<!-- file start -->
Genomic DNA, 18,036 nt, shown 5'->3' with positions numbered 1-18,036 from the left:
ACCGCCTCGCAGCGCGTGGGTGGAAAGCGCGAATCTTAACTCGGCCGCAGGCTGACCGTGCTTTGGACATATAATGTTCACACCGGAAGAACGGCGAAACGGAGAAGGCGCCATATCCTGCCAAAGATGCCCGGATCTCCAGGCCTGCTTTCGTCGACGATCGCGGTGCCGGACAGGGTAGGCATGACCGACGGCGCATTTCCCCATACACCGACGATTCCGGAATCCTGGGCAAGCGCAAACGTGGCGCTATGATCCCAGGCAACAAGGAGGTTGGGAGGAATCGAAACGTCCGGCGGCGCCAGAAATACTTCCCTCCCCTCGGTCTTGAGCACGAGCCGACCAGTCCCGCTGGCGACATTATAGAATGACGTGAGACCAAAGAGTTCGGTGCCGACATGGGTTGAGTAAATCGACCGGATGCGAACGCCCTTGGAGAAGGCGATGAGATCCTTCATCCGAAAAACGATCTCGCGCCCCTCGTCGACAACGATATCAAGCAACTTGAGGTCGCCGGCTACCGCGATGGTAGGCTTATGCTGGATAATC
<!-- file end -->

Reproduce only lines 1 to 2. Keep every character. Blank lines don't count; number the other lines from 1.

Genomic DNA, 18,036 nt, shown 5'->3' with positions numbered 1-18,036 from the left:
ACCGCCTCGCAGCGCGTGGGTGGAAAGCGCGAATCTTAACTCGGCCGCAGGCTGACCGTGCTTTGGACATATAATGTTCACACCGGAAGAACGGCGAAACGGAGAAGGCGCCATATCCTGCCAAAGATGCCCGGATCTCCAGGCCTGCTTTCGTCGACGATCGCGGTGCCGGACAGGGTAGGCATGACCGACGGCGCATTTCCCCATACACCGACGATTCCGGAATCCTGGGCAAGCGCAAACGTGGCGCTATGATCCCAGGCAACAAGGAGGTTGGGAGGAATCGAAACGTCCGGCGGCGCCAGAAATACTTCCCTCCCCTCGGTCTTGAGCACGAGCCGACCAGTCCCGCTGGCGACATTATAGAATGACGTGAGACCAAAGAGTTCGGTGCCGACATGGGTTGAGTAAATCGACCGGATGCGAACGCCCTTGGAGAAGGCGATGAGATCCTTCATCCGAAAAACGATCTCGCGCCCCTCGTCGACAACGATATCAAGCAACTTGAGGTCGCCGGCTACCGCGATGGTAGGCTTATGCTGGATAATC